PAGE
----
Retail lobster prices in Maine have started to fall along with the glut, and Mr. Bayer said that some fishermen have begun selling lobsters out of their trucks for as low as $4 a pound. But consumers elsewhere in the U.S. aren’t likely to see bargains. The Maine lobsters that currently are in season can’t be shipped long distances due to their soft shells, and retailers have other fixed costs that limit big price drops.
“There could be a small effect, but I wouldn’t expect much,” Mr. Bayer said.
Lobsters are a $300-million-a-year industry in Maine, according to Halifax, Canada, consulting firm Gardner Pinfold. Along with Canada, Maine’s thousands of independent lobstermen supply the vast majority of the world’s clawed lobsters, which have seen a population boom over the past three decades due to rising water temperatures and overfishing of cod and haddock, their main predators.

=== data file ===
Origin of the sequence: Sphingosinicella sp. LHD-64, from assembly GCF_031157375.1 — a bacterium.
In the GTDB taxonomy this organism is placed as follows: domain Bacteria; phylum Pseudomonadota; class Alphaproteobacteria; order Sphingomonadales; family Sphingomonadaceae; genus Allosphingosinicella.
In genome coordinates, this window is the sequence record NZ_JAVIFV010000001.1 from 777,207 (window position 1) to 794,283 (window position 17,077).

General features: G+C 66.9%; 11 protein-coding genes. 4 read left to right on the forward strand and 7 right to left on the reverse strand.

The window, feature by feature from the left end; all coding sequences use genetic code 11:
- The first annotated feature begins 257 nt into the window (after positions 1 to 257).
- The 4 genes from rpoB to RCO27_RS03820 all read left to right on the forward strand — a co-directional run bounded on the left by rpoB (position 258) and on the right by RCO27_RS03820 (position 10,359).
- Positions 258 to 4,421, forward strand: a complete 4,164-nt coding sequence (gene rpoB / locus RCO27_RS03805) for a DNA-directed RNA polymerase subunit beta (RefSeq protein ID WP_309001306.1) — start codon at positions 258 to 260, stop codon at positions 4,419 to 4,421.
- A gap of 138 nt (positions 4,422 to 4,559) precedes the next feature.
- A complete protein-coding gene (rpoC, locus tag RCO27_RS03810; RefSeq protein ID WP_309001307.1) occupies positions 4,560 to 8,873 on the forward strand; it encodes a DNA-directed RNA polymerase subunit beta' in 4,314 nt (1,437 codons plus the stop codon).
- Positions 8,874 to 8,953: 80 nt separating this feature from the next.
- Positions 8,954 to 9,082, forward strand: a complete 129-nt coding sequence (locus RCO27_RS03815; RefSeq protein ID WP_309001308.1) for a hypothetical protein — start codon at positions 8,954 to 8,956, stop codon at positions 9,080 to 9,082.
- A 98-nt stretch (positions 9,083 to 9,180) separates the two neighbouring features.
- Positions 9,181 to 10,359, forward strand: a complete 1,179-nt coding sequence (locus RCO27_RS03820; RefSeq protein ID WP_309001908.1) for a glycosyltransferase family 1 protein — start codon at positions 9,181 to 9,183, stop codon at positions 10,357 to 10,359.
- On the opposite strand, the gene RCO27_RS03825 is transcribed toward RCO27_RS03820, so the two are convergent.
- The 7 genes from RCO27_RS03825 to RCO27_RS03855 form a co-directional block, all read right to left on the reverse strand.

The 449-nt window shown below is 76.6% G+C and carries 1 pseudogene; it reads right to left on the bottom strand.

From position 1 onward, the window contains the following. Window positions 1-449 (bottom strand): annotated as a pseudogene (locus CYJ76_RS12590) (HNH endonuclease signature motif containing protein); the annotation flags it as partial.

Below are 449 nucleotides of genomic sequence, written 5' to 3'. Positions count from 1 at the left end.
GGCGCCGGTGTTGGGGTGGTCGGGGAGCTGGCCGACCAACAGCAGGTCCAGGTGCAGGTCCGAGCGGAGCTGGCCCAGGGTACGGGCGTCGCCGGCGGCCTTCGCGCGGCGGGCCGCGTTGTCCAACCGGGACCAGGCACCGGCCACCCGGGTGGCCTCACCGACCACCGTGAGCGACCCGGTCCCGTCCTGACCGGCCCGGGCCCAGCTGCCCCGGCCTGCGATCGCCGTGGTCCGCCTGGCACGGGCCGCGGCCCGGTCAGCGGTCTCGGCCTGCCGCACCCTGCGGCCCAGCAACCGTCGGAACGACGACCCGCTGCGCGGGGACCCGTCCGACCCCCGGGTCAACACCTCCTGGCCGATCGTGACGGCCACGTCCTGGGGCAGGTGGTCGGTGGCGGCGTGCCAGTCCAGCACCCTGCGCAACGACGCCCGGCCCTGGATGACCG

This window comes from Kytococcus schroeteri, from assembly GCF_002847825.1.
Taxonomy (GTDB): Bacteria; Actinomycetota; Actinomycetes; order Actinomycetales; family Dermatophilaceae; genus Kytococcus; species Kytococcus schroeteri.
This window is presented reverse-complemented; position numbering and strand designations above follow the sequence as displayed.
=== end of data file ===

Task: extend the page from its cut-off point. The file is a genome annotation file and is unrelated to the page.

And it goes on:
Profit margins are low even in good years, but this summer the problem has intensified. The wholesalers that buy directly from lobstermen are paying less than it costs for many boats to turn a profit.
“Anything under $4 [a pound], lobstermen can’t make any money,” said Bill Adler, head of the Massachusetts Lobstermen’s Association, which publishes a weekly report on lobster prices in the U.S. and Canada.
Mr. Adler, a former lobsterman, said the warm winter had two effects. It allowed Canadian lobstermen, who typically fish in the early spring, to bring in large catches due to the mild temperatures. And the lobsters that Maine fishermen catch in the summer months—the ones that can’t be shipped live due to their softer shells—arrived six weeks earlier than normal.